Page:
October 20, 2016
        "Manchester by the Sea" leads the Gotham Award nominations                Tom Ford, Marc Platt and Kenneth Lonergan to be Honored at 20th Annual Hollywood Film Awards                Tom Cruise is in his action hero comfort zone with "Jack Reacher: Never Go Back"                "Moonlight" could be A24's big Oscar horse this year                Ewan McGregor steps behind the camera with "American Pastoral"                Hollywood Contenders: A second crack at Golden Globe predictions for 2016                "The Accountant" seeks to help give Ben Affleck another blockbuster                85 countries will be competing for Best Foreign Language Feature nominations at the Oscars                Tom Hanks to receive Hollywood Actor Award for "Sully" @ Hollywood Film Awards                "Certain Women" showcases Laura Dern, Kristen Stewart, and Michelle Williams                Ben Affleck is perhaps Hollywood's biggest and most diverse superstar                "The Birth of a Nation" looks to survive controversy and contend for awards                "The Girl on the Train" hopes to transport Emily Blunt to the Oscar race                "The Jungle Book," "Zootopia" and Craft Artists to be Honored at the 20th Annual Hollywood Film Awards                Ben Affleck's "Live By Night" officially is a 2016 contender        

Why Can’t a Teenager Be Played By a Real Teen?

By Michael Russnow

hollywoodnews.com: A recent ‘Los Angeles Times’ article recounted the fact that coming out on TV has been portrayed in the lives of even younger characters than before. While this is true and in fact notable, wouldn’t it be even better if the performances were by actors much closer in age to their actual roles?

This is a common trait on series which feature younger people in lead or major supporting roles, regardless of the subject matter. Whether it be ‘Gossip Girl,’ ‘The Vampire Diaries,’ ‘One Tree Hill,’ ‘90210’ or earlier series such as Dawson’s Creek the actors playing kids in high school are often in their mid-twenties and sometimes in their thirties.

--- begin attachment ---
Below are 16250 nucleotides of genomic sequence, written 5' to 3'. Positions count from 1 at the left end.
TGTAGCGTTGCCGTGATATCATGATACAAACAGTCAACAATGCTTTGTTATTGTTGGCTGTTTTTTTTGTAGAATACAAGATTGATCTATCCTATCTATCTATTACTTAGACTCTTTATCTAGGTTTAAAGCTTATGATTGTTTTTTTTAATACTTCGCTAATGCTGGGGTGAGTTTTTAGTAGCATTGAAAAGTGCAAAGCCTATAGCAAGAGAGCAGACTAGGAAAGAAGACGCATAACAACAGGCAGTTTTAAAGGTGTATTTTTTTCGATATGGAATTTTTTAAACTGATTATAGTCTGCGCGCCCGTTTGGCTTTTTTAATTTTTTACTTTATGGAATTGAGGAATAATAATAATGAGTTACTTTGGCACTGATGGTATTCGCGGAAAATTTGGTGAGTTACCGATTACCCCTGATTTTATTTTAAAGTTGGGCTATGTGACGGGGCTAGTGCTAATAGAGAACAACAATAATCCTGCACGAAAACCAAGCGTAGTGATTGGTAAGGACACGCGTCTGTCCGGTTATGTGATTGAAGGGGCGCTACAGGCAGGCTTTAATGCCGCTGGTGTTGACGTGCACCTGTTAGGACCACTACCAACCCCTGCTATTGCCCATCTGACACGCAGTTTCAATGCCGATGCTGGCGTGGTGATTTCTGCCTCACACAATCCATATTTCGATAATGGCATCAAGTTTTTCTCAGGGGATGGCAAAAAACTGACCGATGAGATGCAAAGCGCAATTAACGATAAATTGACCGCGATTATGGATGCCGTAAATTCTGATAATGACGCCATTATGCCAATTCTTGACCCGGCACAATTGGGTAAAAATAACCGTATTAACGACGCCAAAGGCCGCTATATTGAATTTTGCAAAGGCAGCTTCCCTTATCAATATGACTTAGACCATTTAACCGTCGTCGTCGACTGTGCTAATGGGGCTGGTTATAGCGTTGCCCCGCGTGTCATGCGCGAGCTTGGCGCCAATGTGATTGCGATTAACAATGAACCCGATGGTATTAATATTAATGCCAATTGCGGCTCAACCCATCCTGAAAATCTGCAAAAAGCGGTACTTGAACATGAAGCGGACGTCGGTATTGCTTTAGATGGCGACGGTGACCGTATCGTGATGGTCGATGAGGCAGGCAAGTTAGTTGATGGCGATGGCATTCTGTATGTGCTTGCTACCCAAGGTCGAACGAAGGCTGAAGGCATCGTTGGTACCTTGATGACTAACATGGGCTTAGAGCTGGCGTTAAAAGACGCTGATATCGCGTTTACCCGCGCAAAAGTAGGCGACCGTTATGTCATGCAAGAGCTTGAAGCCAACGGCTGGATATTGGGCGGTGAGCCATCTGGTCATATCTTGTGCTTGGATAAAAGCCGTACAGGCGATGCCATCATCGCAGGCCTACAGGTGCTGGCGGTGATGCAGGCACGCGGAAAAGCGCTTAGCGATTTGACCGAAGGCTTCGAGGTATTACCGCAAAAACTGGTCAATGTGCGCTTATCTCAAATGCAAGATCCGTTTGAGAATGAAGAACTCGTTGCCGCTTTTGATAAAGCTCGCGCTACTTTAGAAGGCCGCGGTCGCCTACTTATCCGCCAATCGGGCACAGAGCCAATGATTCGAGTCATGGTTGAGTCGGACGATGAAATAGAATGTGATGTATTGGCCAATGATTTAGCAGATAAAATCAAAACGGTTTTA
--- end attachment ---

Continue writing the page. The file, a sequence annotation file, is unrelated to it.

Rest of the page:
For example, one of the actors mentioned in the Times piece, Trevor Donovan, who plays high school senior Teddy on The CW’s 90210 is 32 and was introduced as a 16-year-old when he was already 30. Unlike Leonardo DiCaprio, whose boyish looks permitted him to credibly play a kid at 27 in Catch Me If You Can, Donovan’s much more mature handsome, almost Robert Redford look makes him appear no younger than a college senior in his best angle and usually more fit to be a surgical resident on ABC’s Grey’s Anatomy.

Similarly, Matt Lanter, who plays Liam on the same show was 25 when he was introduced a couple of seasons ago. He was working as a bartender and seemed perfectly credible in that role until he was unmasked soon after as a 16-year-old. Say what? I don’t think so. And Michael Steger, who plays Navid was 28 when he started three years ago.

Additionally, Tom Welling of Smallville began at 24 playing the high-school attendee Clark Kent and looked more like a college jock.

Cory Monteith, Finn on Fox’ Glee was 27 when the series started. Likewise, Mark Salling, who portrays Puck on the same show.

Does anyone really buy that Paul Wesley is the perennially 17-year-old Stefan on The Vampire Diaries? He was 27 when he began on the series and looked at best as if he were a first year law student. On One Tree Hill, Chad Michael Murray was 22 playing a sophomore in high school when he appeared much more collegiate. On Dawson’s Creek, James Van Der Beek and Joshua Jackson played fifteen at 21 and 20 respectively, and with Van Der Beek’s craggy good looks and Jackson’s deep voice they in no way conveyed the image.

To read more about this article go to huffingtonpost.com

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